In Rogue Warrior, lead character Dick "Demo Dick" Marcinko (based on the real-life ex-Navy SEAL, and voiced by actor Mickey Rourke) doesn't just drop an F-bomb--he drops an entire nuclear warhead of repulsive language that would make even the most world-wise among us reach for a set of earplugs. As depicted in developer Rebellion's newest first-person shooter, Marcinko is a shallow, potty-mouthed antihero without a single redeeming quality. Unfortunately, the appalling dialogue seems to have inspired Rogue Warrior's gameplay, which is characterized by useless stealth mechanics, inconsistent hit detection, incredibly linear level design, and abysmal AI. Yet the boring, one-dimensional gameplay and terrible dialogue aren't the game's most insulting blemishes; that prize belongs to Rogue Warrior's total lack of value. You can finish it in just over two hours, and the stripped multiplayer consists only of deathmatch and team deathmatch, yet publisher Bethesda Softworks is asking full price. Don't be a sucker: Steer clear of this garbage.
6242582>Dick doesn't like Commies.None
You'll at least sniff one sweet smell amid the stench--that of Rogue Warrior's momentarily satisfying close-quarters kills. If you get close enough to your enemy (not exactly difficult considering the putrid AI), you can plunge your knife into his back, snap his neck, or smash his head into the wall. The thrill dissipates quickly, however. Every level is linear, and opportunities to sneak up behind your Communist foes are laid out in a predictable manner. There may be three or four enemies milling about at a time, all placed in such a way as to make it a cinch to sneak up behind them and play grim reaper. These easy stealth opportunities are further simplified by the morons you assassinate, who appear to have no peripheral vision and won't notice you creeping up on them from the most obvious angles. They also appear to be near-deaf; they won't react to the cries of their nearby comrades as you dump them over a railing, and they won't notice the sound of your footsteps, even if you're sprinting at full speed.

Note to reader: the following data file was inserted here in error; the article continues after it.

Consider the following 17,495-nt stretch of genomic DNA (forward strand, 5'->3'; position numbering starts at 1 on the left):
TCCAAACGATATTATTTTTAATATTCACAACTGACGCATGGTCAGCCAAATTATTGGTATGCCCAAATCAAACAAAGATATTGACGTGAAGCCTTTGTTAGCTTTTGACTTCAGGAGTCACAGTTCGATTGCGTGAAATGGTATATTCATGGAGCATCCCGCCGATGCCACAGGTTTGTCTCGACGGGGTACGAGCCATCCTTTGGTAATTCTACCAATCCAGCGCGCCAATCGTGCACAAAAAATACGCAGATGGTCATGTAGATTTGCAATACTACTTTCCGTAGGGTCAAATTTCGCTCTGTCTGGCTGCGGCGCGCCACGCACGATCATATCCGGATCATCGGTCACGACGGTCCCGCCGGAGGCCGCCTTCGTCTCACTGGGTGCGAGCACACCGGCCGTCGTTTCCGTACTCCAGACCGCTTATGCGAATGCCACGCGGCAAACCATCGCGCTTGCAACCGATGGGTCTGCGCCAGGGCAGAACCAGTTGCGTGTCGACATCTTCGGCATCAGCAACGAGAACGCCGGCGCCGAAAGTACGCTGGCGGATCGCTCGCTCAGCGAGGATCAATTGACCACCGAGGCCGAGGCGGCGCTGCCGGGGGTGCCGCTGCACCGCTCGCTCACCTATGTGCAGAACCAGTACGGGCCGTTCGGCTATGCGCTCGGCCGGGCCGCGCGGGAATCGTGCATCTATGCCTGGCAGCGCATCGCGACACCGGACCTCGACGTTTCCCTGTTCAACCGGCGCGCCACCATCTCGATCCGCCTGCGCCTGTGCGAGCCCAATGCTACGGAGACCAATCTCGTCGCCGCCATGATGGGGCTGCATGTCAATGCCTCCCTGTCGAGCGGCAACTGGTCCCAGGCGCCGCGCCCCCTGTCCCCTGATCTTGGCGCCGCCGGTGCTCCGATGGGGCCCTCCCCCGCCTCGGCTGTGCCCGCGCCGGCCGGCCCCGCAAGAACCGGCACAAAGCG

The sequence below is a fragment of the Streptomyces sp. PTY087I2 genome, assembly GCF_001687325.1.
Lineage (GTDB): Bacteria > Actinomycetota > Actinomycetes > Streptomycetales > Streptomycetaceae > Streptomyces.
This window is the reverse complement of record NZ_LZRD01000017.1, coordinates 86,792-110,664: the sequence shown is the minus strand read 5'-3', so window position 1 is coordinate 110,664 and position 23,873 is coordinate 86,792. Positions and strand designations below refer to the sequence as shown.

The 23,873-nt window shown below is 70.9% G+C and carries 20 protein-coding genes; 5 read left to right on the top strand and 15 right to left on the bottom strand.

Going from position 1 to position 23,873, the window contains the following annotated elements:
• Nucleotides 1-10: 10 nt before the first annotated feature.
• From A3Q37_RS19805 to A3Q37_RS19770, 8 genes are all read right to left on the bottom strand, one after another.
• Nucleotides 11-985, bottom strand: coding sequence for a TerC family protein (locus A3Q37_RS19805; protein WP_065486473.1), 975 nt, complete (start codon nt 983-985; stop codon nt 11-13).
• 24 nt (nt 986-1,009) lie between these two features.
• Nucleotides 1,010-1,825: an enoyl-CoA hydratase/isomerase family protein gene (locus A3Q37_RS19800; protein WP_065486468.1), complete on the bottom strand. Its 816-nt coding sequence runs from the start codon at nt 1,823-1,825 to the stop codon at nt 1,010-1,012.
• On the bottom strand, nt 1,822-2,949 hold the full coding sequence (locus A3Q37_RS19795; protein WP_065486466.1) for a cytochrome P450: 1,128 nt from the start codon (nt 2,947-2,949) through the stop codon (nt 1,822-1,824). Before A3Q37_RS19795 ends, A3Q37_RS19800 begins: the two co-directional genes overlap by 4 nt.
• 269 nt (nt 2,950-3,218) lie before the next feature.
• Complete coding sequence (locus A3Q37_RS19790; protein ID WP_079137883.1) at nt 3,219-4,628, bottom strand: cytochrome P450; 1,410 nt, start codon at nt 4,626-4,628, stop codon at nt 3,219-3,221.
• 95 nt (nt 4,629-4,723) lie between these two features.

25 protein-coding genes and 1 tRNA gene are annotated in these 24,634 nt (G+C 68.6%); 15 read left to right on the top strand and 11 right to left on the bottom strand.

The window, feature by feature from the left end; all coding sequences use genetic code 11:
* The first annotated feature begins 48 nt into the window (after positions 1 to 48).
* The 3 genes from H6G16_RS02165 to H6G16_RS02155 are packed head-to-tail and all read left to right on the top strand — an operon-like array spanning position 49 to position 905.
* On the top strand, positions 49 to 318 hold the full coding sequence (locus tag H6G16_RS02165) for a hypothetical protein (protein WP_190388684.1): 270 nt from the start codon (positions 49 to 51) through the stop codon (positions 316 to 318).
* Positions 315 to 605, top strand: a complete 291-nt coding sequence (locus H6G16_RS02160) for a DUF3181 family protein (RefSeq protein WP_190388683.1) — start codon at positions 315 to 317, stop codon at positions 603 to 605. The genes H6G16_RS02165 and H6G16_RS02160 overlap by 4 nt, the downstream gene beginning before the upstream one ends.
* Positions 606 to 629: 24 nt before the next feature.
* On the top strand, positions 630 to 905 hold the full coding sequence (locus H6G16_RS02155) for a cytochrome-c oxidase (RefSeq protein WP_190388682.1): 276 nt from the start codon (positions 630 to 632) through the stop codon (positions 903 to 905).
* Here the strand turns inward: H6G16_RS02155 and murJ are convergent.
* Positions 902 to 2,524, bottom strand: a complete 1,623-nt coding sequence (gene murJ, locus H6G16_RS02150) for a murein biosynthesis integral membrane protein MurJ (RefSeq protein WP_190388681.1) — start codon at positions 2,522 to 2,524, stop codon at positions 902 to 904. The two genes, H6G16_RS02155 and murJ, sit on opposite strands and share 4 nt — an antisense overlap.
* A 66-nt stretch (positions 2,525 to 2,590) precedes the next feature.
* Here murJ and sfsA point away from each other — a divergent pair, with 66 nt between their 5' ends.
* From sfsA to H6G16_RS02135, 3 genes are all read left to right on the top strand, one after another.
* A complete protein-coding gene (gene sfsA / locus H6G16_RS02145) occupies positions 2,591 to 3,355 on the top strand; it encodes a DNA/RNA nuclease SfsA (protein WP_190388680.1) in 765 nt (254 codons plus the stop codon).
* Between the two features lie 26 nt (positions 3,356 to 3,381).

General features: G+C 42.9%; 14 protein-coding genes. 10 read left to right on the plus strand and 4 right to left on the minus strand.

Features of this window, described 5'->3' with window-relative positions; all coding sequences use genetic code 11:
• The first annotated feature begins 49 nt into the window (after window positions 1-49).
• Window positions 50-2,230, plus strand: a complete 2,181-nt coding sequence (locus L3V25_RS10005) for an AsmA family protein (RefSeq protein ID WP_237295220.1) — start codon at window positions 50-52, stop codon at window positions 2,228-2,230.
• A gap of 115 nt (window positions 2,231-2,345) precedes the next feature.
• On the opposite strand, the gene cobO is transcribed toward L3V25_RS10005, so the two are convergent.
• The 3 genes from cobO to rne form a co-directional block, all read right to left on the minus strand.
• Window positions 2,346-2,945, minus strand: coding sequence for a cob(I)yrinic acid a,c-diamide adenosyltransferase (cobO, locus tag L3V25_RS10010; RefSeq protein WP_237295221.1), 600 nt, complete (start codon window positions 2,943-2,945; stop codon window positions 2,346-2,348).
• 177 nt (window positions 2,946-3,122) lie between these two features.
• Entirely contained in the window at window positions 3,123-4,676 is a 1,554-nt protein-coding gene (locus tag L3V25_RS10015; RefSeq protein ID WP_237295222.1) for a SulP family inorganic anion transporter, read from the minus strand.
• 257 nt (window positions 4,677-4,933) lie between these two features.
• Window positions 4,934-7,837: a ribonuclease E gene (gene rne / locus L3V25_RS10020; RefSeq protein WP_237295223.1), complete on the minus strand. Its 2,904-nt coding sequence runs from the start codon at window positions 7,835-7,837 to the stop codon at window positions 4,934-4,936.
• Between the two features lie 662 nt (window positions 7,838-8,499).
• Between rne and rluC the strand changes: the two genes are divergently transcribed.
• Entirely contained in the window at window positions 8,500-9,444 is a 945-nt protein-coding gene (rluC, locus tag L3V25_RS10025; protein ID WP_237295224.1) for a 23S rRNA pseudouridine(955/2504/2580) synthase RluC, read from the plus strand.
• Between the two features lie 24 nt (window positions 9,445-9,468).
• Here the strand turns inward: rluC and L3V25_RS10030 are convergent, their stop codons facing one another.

Perhaps the shallow stealth mechanics would be easier to stomach if the shooting were fun, but Rogue Warrior is easy, boring, and predictable. Every firefight occurs in much the same way: You wander down a corridor, encounter three or four enemies, and shoot them. Sometimes your foes barge through a door, drive up in a truck and jump out, or break through a skylight and slide down grapple lines, but this always happens right in front of you, and opponents are generally happy to remain in your line of fire. With few exceptions, AI enemies won't attempt to flank you, won't react to getting shot once they are behind cover, and will run towards the grenades you toss--and they'll throw their own grenades at each other and shoot the exploding barrels that stand right next to their teammates. In your adversaries' defense, however, the levels don't give them many opportunities to flank. While there are some medium-sized warehouses and other somewhat open environments, the path to your next objective is always a straight line. There are no alternate routes and no hidden rooms to explore, and the only door that will open is the one you are meant to charge through. Rogue Warrior only has one direction (forward), one speed (slow), and one intelligence level (stupid).